Exclude dynamic parameters when possible

Exclude dynamic parameters when possible


When you are creating URLs for web pages, you should try to avoid putting URL parameters in the destination. If your program creates more than two or three URL parameters on every page load, it might be worth reworking your code so that links can pass these additional values as text instead of dynamic, encoded string variables.

To explain why this is a problem, let's look at what would happen if you had a site that allows users to select the state where they live and then displays their results by city name. The relevant portion of the HTML form might look like this:

          <form method="get" action="/cgi-bin/lookup_city_state">

      State:            <input type="text" name="state">

      City:            <input type="text" name="city">

      Search for city in state:                 <input type="submit" value="Lookup"/>


Although this isn't a very useful service, it's useful as an example. If you have the URL http://www.example.com/lookup_city_state?state=WA&city=Seattle , then that one page load will generate two HTTP requests to the web server—one for the HTML page itself and another for /cgi-bin/lookup_city_state?state=WA&city=Seattle . Now imagine your site is hosting reviews of online casinos or something similar, where you want to keep track of the URL parameters that people search on to find your page. You might start with a site that looks like the following screenshot:

The HTML source for this single page, however, might contain hundreds of thousands of requests per day if users tend to search for more than one keyword at a time before finding the right online casino. This is an extreme example, but you get the point. Parameter-heavy URLs are bad because they make each page load slow—potentially significantly slower if there's a lot of traffic for these pages—and require more system resources from both your application and web server processes. Reducing your total number of dynamic parameters can reduce your bandwidth costs and improve server performance in some cases.

Here are some best practices for designing URLs:

·          If possible, avoid putting dynamic parameters in the URL and try to return complete HTML pages that contain all of the information needed for a browser to render a page. That way, your service can respond by simply returning an HTML page and only one HTTP request will be made per user session. This is generally the best solution because it allows each web server process to handle one request at a time as opposed to many concurrent requests.

·          When you absolutely must put dynamic parameters in the URL, pick those few necessary variables from among all others and store them as part of a logged-in session rather than sending them with every single request. This approach reduces the number of round-trips between client and server for frequently requested pages that don't need all of the user session data.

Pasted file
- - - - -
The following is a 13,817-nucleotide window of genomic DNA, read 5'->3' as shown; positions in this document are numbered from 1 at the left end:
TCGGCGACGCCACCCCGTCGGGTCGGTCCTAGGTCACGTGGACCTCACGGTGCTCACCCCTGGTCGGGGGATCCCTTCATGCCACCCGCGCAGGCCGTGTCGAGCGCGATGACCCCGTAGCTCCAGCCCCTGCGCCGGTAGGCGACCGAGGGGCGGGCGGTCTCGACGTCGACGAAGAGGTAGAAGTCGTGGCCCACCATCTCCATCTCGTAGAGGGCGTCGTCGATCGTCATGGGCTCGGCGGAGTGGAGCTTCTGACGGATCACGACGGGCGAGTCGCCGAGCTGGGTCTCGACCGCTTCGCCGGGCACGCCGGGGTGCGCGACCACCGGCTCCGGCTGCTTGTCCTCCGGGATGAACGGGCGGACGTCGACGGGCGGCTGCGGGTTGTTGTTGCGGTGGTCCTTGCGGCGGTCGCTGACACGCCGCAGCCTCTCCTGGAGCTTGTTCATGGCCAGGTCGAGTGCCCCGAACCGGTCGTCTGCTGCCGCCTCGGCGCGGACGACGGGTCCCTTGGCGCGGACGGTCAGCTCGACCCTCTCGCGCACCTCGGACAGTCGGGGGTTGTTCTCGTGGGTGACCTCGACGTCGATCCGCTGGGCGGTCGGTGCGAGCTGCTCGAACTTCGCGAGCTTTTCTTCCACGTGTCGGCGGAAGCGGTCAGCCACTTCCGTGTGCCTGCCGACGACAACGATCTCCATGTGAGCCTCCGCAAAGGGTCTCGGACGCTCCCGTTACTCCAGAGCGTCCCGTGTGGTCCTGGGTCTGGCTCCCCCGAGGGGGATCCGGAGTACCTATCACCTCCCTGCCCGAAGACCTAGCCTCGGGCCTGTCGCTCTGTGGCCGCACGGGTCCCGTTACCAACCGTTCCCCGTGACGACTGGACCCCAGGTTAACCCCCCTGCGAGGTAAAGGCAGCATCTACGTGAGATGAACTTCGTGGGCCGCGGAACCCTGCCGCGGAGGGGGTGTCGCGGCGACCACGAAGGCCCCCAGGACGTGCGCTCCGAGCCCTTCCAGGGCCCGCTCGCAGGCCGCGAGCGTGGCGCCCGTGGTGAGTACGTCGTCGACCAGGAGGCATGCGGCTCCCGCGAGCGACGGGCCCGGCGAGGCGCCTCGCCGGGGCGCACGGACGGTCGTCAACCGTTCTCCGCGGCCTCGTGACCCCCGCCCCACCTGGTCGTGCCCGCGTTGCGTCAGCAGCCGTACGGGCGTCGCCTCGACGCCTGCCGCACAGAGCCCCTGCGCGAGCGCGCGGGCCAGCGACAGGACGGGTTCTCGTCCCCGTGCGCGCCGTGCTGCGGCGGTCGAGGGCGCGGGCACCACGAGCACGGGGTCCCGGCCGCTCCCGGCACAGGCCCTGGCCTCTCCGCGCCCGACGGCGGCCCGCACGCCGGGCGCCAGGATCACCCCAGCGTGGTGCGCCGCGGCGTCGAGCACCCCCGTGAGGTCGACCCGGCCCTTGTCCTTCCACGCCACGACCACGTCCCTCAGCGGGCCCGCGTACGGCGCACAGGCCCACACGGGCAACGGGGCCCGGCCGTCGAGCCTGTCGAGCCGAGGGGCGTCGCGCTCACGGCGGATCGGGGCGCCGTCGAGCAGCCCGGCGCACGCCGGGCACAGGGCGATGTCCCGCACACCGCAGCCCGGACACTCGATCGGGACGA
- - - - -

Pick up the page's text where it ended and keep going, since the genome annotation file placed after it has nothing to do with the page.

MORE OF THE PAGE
·          Avoid parameter names with special characters, such as commas or dollar signs, because they may cause problems on some web servers. Use your best judgment when deciding whether to use these characters in URLs. For example, it's probably fine to use them if you are passing only one value at a time and know that nothing else will break on your site if this convention is followed consistently.

·          When URLs include a mix of dynamic and static parameters and there's no way to consolidate the values into a single HTML page, pick one type of parameter or another rather than trying to mix them together in the same URL. This approach reduces confusion among developers who may not understand why the URL contains both types of data.

Please note that these best practices are intended for publicly available resources. In the example of a web service, it would be perfectly appropriate to return different data based on some combination of input parameters from a client because the URL is being sent only to the server anyway. However, if you have internal resources that can't be accessed by anyone except your own application or if it makes sense to return consistent data for a URL, consider removing any dynamic parameters and sending the entire HTML page.

·          It's possible to increase performance and reduce costs by obscuring the dynamic parts of your URLs by using hashing techniques such as those described in How can I generate unique hash key values? - Programmer World . This approach avoids sending parameter values to the server with every single request, but it may be less secure so you should carefully consider your options before deciding one way or another.

Note: The amount of time required to complete a URL redirection is non-deterministic and may depend on external factors such as hardware performance and database load. Redirects are not cached either at the client or server, so every redirect requires a round trip to the server.

Please also be aware that there are other reasons that URL parameters should be avoided, including security concerns . There is no single correct answer for this problem, but you should carefully weigh all of your options before deciding one way or another.